“Please don’t forget our DAY OF ACTION on 12 APRIL. The theme is ‘Listen to the People’s Voice on Planning’
This is a sample of some of the Events that we know of so far:
· Rural Oxfordshire Action Rally (ROAR) is calling all action groups, parish councils and residents to join them as they present a united front opposed to the senseless concreting over of green fields surrounding our towns, villages and hamlets in the name of economic progress. They held a rally in Witney on Saturday 24 January. Their next rally will be in Wantage and is hosted by the Wantage and Grove Campaign Group. It will take place on our day of Action 12 April. So if you are in the neighbourhood please join them at 11am.
· Save the Countryside has moved its annual walk from May to the shared date of 12th April. They are organising a 2 hour walk with refreshments around the perimeter of the green belt land area proposed for an estate of 4800 houses on the NW of Cheltenham.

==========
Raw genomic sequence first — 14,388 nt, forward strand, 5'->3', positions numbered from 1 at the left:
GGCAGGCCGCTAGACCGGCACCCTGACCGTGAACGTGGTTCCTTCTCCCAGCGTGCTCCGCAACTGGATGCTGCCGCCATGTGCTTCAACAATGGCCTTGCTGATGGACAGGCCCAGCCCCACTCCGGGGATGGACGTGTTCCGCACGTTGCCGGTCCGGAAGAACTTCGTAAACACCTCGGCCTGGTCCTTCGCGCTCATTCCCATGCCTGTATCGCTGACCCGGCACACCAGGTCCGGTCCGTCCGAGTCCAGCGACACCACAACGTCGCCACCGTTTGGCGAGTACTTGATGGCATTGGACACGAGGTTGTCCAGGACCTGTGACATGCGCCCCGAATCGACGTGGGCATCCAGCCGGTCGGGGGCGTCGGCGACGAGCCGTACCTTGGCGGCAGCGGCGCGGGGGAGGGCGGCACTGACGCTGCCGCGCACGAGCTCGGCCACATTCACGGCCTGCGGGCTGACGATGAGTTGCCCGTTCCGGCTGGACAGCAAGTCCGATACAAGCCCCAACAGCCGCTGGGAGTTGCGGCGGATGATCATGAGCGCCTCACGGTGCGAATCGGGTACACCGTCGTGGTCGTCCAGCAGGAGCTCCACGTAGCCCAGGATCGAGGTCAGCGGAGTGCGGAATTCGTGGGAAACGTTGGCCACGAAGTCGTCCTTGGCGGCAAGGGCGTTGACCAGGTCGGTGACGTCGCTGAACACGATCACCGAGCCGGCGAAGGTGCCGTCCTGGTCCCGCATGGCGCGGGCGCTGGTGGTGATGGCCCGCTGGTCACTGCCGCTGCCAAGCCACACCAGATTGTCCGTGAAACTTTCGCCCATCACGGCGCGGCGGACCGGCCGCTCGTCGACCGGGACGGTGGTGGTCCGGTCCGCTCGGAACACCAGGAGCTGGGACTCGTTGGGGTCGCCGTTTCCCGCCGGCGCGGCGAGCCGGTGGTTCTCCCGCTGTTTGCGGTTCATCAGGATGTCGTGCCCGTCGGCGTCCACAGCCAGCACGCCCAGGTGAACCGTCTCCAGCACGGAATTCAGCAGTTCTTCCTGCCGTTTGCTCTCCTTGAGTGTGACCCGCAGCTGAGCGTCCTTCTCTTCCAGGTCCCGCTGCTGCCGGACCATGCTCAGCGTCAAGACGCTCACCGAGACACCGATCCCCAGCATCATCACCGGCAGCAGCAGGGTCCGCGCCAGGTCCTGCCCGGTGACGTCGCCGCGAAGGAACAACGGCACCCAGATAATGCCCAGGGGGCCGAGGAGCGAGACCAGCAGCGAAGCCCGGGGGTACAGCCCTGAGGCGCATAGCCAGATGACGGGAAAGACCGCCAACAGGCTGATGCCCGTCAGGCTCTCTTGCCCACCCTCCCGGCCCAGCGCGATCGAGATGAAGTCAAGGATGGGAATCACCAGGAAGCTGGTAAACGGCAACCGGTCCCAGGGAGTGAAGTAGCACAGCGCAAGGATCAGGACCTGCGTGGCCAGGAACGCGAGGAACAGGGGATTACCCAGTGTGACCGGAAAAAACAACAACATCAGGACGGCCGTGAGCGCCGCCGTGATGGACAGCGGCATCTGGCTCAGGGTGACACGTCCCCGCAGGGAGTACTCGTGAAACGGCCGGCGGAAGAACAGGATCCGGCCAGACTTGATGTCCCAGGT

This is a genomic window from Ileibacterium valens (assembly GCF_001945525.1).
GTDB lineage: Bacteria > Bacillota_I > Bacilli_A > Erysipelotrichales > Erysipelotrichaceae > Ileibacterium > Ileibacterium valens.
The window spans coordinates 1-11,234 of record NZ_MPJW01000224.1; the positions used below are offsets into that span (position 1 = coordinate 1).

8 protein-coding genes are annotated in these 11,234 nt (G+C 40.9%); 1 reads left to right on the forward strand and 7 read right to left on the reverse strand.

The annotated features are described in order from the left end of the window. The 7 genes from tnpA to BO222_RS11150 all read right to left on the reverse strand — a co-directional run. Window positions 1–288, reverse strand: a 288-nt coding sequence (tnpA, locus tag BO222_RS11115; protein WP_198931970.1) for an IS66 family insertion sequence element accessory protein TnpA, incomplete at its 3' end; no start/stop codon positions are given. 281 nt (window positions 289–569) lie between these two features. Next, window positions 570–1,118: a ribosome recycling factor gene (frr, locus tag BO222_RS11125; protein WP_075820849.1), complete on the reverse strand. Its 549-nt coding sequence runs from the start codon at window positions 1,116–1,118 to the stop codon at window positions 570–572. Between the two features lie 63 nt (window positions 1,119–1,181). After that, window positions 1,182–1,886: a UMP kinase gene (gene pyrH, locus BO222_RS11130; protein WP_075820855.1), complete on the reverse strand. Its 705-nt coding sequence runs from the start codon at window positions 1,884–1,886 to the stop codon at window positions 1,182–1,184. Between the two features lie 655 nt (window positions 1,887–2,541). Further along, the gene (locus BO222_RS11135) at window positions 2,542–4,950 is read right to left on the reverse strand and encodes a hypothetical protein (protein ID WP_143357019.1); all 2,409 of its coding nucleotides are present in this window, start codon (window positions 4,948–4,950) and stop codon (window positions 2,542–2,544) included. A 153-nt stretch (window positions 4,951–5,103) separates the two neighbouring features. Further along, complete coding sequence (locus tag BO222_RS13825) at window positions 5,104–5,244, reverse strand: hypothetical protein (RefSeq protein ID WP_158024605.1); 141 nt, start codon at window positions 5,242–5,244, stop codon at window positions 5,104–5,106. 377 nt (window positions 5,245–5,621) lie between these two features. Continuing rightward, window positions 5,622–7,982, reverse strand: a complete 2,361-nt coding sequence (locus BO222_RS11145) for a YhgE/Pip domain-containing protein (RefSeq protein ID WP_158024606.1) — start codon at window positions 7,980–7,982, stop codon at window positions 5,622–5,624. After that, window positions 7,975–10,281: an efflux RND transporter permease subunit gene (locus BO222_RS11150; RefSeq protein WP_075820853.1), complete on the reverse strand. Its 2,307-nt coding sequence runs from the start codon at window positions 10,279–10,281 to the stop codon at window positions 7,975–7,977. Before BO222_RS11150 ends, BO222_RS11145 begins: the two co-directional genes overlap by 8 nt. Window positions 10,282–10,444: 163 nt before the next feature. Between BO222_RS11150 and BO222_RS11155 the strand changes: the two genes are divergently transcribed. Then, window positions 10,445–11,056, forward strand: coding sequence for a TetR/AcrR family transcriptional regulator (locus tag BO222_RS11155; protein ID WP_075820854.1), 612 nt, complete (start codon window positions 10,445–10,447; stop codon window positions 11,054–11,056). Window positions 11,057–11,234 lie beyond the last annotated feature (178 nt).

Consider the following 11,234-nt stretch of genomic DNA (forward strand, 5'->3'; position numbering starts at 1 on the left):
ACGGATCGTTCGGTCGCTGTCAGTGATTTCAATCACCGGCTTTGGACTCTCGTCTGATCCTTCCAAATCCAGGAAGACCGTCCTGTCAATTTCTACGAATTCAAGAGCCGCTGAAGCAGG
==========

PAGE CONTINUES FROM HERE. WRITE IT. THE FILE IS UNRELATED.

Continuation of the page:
· East Devon Alliance are holding a double funeral for Death of Democracy and Death of the Countryside with 2 coffins, speeches on national (NPPF) issues, District Council and Litany of contentious developments across the district, to be held in park outside District Council Offices at 3pm on Sunday 12 April. Groups with placards from across the district, petition etc.”
How revealing that all three examples are in Wessex, truly the front line in saving England from the octopus. A look through the list of CoVoP’s member organisations reveals many more gatherings of besieged and desperate local folk who can’t understand why localism doesn’t mean that locals get to decide.
Pressure groups are better than nothing, of course. But who are they lobbying? And why do they expect to be listened to? Are they corporate donors to party funds? Are they on the Minister’s Christmas card list?
Is it not all a waste of time, without a willingness to unseat the politicians responsible for the problem? Nothing will change in Wessex until all of the London parties are destroyed at the polls. We wish our countryside campaigners the very best of luck; we’re also ready to welcome them as members when, as sure as bricks follow corn, they lose the battle.